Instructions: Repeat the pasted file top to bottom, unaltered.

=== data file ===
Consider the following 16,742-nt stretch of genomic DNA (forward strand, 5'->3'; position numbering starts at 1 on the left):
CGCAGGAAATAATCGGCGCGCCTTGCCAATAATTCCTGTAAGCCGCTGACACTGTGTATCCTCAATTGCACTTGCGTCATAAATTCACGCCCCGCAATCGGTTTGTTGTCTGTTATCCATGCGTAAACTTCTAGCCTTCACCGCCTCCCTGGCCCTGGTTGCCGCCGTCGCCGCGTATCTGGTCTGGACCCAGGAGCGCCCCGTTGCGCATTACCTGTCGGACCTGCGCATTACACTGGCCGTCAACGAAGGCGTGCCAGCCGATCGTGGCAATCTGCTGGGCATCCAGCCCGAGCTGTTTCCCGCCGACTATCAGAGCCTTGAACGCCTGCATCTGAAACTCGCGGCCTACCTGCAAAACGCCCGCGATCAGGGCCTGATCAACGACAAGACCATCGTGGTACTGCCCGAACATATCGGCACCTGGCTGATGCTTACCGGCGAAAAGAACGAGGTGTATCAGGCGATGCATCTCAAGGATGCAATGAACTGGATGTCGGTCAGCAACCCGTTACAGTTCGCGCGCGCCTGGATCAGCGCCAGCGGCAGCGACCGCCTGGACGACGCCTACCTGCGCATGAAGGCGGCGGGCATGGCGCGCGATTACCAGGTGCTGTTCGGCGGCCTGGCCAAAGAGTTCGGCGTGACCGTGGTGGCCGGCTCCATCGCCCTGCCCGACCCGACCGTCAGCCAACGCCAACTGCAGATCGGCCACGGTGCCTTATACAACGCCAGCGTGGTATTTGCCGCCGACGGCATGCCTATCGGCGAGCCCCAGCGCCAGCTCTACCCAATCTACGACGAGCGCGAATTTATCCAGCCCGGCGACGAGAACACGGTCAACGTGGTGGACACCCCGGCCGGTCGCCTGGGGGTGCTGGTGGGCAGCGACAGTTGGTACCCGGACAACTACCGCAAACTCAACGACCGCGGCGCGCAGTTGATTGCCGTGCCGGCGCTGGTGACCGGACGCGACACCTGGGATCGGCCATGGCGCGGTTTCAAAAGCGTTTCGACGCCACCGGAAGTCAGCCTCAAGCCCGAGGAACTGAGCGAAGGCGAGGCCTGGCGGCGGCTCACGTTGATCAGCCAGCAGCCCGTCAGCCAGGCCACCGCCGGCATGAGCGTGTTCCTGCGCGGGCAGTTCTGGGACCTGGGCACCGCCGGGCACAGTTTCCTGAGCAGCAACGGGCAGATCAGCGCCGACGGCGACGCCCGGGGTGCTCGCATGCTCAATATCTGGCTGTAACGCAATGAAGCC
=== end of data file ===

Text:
Consider the following 16,742-nt stretch of genomic DNA (forward strand, 5'->3'; position numbering starts at 1 on the left):
CGCAGGAAATAATCGGCGCGCCTTGCCAATAATTCCTGTAAGCCGCTGACACTGTGTATCCTCAATTGCACTTGCGTCATAAATTCACGCCCCGCAATCGGTTTGTTGTCTGTTATCCATGCGTAAACTTCTAGCCTTCACCGCCTCCCTGGCCCTGGTTGCCGCCGTCGCCGCGTATCTGGTCTGGACCCAGGAGCGCCCCGTTGCGCATTACCTGTCGGACCTGCGCATTACACTGGCCGTCAACGAAGGCGTGCCAGCCGATCGTGGCAATCTGCTGGGCATCCAGCCCGAGCTGTTTCCCGCCGACTATCAGAGCCTTGAACGCCTGCATCTGAAACTCGCGGCCTACCTGCAAAACGCCCGCGATCAGGGCCTGATCAACGACAAGACCATCGTGGTACTGCCCGAACATATCGGCACCTGGCTGATGCTTACCGGCGAAAAGAACGAGGTGTATCAGGCGATGCATCTCAAGGATGCAATGAACTGGATGTCGGTCAGCAACCCGTTACAGTTCGCGCGCGCCTGGATCAGCGCCAGCGGCAGCGACCGCCTGGACGACGCCTACCTGCGCATGAAGGCGGCGGGCATGGCGCGCGATTACCAGGTGCTGTTCGGCGGCCTGGCCAAAGAGTTCGGCGTGACCGTGGTGGCCGGCTCCATCGCCCTGCCCGACCCGACCGTCAGCCAACGCCAACTGCAGATCGGCCACGGTGCCTTATACAACGCCAGCGTGGTATTTGCCGCCGACGGCATGCCTATCGGCGAGCCCCAGCGCCAGCTCTACCCAATCTACGACGAGCGCGAATTTATCCAGCCCGGCGACGAGAACACGGTCAACGTGGTGGACACCCCGGCCGGTCGCCTGGGGGTGCTGGTGGGCAGCGACAGTTGGTACCCGGACAACTACCGCAAACTCAACGACCGCGGCGCGCAGTTGATTGCCGTGCCGGCGCTGGTGACCGGACGCGACACCTGGGATCGGCCATGGCGCGGTTTCAAAAGCGTTTCGACGCCACCGGAAGTCAGCCTCAAGCCCGAGGAACTGAGCGAAGGCGAGGCCTGGCGGCGGCTCACGTTGATCAGCCAGCAGCCCGTCAGCCAGGCCACCGCCGGCATGAGCGTGTTCCTGCGCGGGCAGTTCTGGGACCTGGGCACCGCCGGGCACAGTTTCCTGAGCAGCAACGGGCAGATCAGCGCCGACGGCGACGCCCGGGGTGCTCGCATGCTCAATATCTGGCTGTAACGCAATGAAGCC